Tuesday, August 02, 2005

Not So Happy Days at Hogwarts: Harry Potter and the Half-Blood Prince

As most of the civilized (?) world knows, J.K. Rowling's children's novel Harry Potter and the Half-Blood Prince went on sale in English-speaking countries at 12:01 AM on Saturday, July 16, 2005. This is the sixth installment in Rowling's 7-volume series featuring the young wizard Harry Potter. The Potter novels have been an enormous success, and the first four have been turned into films. The latest, Harry Potter and the Goblet of Fire, is currently in production and debuts later this year.

It seems as if everyone has an opinion about Harry Potter, from elementary school kids (in favor) to Pope Benedict XVI (opposed). Quite a few people are less than enthusastic about all the marketing hype that surrounded the release of the most recent book in the series, suggesting that the objective was less to make the book available to all young English-speaking readers at the same time and more about boosting sales. Anyone who is plugged into any kind of media was swamped with "Harry Potter is about to be released" stories for weeks before July 16th, including descriptions of Amazon.com's immense pre-release sales (more the 750, 000 copies at $16.99 apiece), the security precautions surrounding delivery of the books to stores, the inadvertent (?) early sales of 11 (!) copies by a store in western Canada, Harry Potter costume parties at bookstores on the night of the impending release, and an unauthorized early translation in China. It all got to be almost as annoying and exhausting as a USA presidential campaign. Anyway, July 16th finally came, kids did or did not show up at 12:01 AM to buy their copies of the book, and kids did or not did get their copies delivered as promised by Amazon and other stores. (Amazon promised to refund the money of those who ordered the book in advance by a certain date and didn't get delivery on July 16th as advertised.) Then the fans settled down to read, and the news coverage shifted to reviews by fans and then professional critics. Is Harry Potter and the Half-Blood Prince another commercial success? Obviously. Did most of the kid readers like it? Yes, most of them did, although some were disappointed. Is Harry Potter and the Half-Blood Prince a masterpiece of children's literature? Well, the jury is still out on that. In my opinion, Harry Potter and the Half-Blood Prince, like the previous Harry Potter novels, is fun to read but no masterpiece, and, unlike the Pope, I have actually read them.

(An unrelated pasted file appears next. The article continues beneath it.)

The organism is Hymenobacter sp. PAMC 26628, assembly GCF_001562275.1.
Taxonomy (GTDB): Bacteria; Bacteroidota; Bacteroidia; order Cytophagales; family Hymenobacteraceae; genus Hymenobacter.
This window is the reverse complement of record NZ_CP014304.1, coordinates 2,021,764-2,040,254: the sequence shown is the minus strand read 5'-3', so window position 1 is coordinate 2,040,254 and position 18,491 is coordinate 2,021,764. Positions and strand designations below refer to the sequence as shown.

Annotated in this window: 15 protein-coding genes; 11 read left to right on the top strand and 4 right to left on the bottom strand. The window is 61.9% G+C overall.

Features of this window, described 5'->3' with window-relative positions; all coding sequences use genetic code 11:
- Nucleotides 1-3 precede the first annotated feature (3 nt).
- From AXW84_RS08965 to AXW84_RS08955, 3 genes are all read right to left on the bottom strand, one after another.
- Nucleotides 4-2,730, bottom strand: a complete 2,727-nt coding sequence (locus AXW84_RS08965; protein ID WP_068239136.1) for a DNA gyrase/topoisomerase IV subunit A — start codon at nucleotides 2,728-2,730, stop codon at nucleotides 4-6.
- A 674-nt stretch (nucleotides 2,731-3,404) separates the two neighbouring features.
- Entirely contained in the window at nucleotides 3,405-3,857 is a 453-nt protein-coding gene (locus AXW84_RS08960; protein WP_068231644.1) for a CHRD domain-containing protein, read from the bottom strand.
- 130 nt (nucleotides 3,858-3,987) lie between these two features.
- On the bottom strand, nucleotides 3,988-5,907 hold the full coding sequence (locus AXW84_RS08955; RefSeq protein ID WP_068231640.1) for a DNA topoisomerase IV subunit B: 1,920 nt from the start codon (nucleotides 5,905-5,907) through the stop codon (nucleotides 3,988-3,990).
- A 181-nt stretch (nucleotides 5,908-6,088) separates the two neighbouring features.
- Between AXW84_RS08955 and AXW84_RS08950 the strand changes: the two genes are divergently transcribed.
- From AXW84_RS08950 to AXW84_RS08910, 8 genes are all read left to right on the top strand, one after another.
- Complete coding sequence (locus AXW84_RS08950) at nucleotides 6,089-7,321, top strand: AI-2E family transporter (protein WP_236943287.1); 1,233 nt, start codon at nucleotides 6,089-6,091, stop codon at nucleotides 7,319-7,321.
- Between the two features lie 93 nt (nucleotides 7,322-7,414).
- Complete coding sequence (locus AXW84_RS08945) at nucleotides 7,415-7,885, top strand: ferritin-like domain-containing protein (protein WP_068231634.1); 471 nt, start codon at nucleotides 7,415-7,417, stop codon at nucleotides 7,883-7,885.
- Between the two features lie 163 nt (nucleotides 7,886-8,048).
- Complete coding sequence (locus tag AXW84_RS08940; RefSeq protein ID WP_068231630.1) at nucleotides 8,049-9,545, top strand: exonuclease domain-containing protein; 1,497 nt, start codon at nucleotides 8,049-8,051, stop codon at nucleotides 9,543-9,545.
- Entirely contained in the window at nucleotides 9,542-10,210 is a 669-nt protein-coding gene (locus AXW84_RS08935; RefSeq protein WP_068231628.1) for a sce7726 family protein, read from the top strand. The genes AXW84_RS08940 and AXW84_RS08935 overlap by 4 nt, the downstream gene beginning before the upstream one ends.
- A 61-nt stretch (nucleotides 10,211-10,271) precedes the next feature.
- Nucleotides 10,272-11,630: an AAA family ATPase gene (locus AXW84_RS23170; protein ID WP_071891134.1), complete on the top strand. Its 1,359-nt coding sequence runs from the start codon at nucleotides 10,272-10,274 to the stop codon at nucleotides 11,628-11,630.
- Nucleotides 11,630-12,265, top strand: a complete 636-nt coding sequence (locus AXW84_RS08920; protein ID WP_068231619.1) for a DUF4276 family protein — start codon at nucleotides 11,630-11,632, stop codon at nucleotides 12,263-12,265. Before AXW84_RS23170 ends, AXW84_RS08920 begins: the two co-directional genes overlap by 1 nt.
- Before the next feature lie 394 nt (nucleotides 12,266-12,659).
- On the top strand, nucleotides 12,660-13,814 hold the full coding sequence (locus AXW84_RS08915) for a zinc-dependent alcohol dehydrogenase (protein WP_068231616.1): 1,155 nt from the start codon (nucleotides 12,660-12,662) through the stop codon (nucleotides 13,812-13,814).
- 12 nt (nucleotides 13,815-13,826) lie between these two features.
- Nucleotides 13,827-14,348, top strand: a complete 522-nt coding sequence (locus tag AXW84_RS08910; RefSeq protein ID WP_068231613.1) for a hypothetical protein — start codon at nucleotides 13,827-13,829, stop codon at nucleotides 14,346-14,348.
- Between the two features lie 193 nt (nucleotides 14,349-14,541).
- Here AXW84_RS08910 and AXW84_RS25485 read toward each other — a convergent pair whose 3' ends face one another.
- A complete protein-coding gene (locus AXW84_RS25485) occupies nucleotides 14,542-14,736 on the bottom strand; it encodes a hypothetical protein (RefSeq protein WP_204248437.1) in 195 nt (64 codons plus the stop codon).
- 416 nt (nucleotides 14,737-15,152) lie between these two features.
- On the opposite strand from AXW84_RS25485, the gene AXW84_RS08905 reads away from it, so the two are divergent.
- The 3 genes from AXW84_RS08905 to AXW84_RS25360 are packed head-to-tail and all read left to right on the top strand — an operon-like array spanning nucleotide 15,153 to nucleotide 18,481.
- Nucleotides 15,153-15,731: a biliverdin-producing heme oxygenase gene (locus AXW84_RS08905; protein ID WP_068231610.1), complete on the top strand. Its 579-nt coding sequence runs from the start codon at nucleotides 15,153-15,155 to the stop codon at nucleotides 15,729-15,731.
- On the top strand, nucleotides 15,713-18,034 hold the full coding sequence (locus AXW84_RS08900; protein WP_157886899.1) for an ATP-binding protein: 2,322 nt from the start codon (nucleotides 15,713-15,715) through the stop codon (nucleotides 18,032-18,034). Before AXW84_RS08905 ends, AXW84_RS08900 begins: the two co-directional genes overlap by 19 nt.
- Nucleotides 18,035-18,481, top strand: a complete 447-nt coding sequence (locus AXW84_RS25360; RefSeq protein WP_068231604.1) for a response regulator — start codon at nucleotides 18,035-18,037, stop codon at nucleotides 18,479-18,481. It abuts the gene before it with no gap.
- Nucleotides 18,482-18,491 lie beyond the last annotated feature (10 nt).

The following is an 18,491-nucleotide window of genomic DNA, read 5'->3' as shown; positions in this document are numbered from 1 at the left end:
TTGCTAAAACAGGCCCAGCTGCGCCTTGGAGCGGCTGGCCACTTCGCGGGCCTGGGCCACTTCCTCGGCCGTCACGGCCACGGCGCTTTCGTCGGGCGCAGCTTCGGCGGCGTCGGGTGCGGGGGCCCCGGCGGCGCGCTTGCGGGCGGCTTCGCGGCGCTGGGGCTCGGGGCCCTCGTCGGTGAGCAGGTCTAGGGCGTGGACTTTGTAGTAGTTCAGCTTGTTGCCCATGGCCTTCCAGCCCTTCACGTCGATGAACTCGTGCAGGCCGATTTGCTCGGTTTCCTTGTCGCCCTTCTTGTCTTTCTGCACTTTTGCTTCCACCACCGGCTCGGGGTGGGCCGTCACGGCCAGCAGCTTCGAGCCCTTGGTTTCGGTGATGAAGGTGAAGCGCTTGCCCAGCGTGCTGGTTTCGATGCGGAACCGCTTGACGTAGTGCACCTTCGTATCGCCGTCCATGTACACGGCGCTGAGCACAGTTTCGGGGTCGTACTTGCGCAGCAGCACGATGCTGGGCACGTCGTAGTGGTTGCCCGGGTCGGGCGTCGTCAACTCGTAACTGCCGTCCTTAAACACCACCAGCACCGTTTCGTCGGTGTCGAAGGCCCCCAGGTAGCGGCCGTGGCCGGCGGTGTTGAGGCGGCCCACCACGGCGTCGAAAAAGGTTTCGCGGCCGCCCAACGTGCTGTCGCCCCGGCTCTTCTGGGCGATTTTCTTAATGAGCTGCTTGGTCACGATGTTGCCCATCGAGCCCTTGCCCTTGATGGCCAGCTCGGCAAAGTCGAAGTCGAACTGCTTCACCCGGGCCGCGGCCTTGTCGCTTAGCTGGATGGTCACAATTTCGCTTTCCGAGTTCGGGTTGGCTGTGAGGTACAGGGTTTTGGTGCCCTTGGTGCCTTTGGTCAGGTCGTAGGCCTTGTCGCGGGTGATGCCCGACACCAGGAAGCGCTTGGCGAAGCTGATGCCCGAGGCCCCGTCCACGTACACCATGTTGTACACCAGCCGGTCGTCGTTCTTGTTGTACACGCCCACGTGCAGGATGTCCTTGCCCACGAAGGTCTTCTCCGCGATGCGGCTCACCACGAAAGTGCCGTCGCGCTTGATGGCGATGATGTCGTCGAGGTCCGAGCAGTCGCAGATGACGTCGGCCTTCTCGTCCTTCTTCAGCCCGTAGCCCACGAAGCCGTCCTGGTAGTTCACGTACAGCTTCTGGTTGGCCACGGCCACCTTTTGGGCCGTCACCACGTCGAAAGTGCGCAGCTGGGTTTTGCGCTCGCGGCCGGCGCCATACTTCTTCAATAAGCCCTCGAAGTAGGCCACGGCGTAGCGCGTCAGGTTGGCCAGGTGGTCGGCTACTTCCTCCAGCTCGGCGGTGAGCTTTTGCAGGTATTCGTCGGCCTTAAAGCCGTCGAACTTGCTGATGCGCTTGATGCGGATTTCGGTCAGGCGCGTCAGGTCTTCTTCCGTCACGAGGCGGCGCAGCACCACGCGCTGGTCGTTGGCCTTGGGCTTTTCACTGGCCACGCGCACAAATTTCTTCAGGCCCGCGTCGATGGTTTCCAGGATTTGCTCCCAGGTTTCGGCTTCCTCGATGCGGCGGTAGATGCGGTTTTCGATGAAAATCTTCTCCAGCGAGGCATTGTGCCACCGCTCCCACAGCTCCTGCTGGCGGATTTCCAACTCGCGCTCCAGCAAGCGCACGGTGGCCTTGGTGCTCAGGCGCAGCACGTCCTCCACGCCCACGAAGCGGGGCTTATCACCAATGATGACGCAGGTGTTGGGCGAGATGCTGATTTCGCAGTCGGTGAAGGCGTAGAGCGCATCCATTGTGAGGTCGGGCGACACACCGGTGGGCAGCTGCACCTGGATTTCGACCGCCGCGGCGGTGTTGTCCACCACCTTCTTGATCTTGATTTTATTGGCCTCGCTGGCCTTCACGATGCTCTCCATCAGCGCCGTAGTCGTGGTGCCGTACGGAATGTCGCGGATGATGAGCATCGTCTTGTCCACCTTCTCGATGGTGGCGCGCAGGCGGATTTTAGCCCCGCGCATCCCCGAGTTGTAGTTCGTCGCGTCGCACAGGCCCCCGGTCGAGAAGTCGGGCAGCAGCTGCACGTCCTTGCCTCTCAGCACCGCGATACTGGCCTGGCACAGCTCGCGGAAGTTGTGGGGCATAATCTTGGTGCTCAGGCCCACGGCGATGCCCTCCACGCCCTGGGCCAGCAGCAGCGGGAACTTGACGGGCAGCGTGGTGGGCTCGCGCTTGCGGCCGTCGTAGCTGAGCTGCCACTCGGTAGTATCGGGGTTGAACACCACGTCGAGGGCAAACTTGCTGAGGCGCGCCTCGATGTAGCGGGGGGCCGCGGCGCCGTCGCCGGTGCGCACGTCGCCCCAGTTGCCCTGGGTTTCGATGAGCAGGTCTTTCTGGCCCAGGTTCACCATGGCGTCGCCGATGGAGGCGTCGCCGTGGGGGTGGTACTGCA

And yes, I broke down and actually bought a copy of Harry Potter and the Half-Blood Prince instead of waiting for it to come to my local library, although I had vowed I wouldn't do it. Well-- it was 95 degrees in the shade where I live, I really needed a pick-me-up, and the relentless "which major character dies in this novel?" hype finally got to me. I had a theory, you see, and I wanted to know if it was correct. (It was.) So, here are my impressions of J.K. Rowling's latest phenomenon, and it contains spoilers, so if you don't want to know, you'd better stop here.

In Harry Potter and the Half-Blood Prince, Harry is sixteen going on seventeen (Oops! Sounds like Rogers and Hammerstein.) and about to start his sixth and penultimate year at Hogwarts School for Wizards. He scored well enough on his O-levels (Oops! OWLS.) to continue his studies as he hoped to do and is anticipating his A-levels (NEWTS) in his final year and thinking about careers. Unfortunately, unlike most school kids, Harry has other things on his mind, as well, because the evil Lord Voldemort, who murdered Harry's parents and tried to kill infant Harry, too, leaving him with a lightning-shaped scar on his brow, is well and truly back and creating evil and chaos wherever he goes. (Harry survived the murderous attack, which rebounded on Voldemort and nearly destroyed him, making Harry the most famous orphan wizard of all time.) This uproar has even penetrated the Muggle (non-wizard) world, and the novel starts with a briefing of the Muggle prime minister by the new Minister of Magic. (And yes, Tony Blair was asked about this by the media and replied in the proper diplomatic spirit.)